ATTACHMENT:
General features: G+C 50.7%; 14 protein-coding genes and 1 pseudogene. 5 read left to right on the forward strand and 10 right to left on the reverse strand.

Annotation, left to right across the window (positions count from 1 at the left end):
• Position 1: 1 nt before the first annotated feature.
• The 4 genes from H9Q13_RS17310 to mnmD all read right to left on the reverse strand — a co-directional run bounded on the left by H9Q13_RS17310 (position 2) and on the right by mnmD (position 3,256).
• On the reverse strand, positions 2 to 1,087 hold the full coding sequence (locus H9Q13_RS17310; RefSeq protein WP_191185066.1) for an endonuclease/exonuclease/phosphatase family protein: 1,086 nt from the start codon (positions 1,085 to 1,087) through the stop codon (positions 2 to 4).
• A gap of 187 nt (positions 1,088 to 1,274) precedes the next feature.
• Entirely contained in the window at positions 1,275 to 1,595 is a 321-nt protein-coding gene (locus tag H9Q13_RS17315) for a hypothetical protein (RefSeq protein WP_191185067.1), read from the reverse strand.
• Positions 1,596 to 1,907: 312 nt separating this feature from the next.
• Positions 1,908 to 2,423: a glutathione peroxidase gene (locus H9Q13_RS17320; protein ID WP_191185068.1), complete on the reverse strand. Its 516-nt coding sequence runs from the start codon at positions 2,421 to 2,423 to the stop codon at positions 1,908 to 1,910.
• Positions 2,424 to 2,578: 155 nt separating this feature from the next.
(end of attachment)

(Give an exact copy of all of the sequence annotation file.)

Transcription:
General features: G+C 50.7%; 14 protein-coding genes and 1 pseudogene. 5 read left to right on the forward strand and 10 right to left on the reverse strand.

Annotation, left to right across the window (positions count from 1 at the left end):
• Position 1: 1 nt before the first annotated feature.
• The 4 genes from H9Q13_RS17310 to mnmD all read right to left on the reverse strand — a co-directional run bounded on the left by H9Q13_RS17310 (position 2) and on the right by mnmD (position 3,256).
• On the reverse strand, positions 2 to 1,087 hold the full coding sequence (locus H9Q13_RS17310; RefSeq protein WP_191185066.1) for an endonuclease/exonuclease/phosphatase family protein: 1,086 nt from the start codon (positions 1,085 to 1,087) through the stop codon (positions 2 to 4).
• A gap of 187 nt (positions 1,088 to 1,274) precedes the next feature.
• Entirely contained in the window at positions 1,275 to 1,595 is a 321-nt protein-coding gene (locus tag H9Q13_RS17315) for a hypothetical protein (RefSeq protein WP_191185067.1), read from the reverse strand.
• Positions 1,596 to 1,907: 312 nt separating this feature from the next.
• Positions 1,908 to 2,423: a glutathione peroxidase gene (locus H9Q13_RS17320; protein ID WP_191185068.1), complete on the reverse strand. Its 516-nt coding sequence runs from the start codon at positions 2,421 to 2,423 to the stop codon at positions 1,908 to 1,910.
• Positions 2,424 to 2,578: 155 nt separating this feature from the next.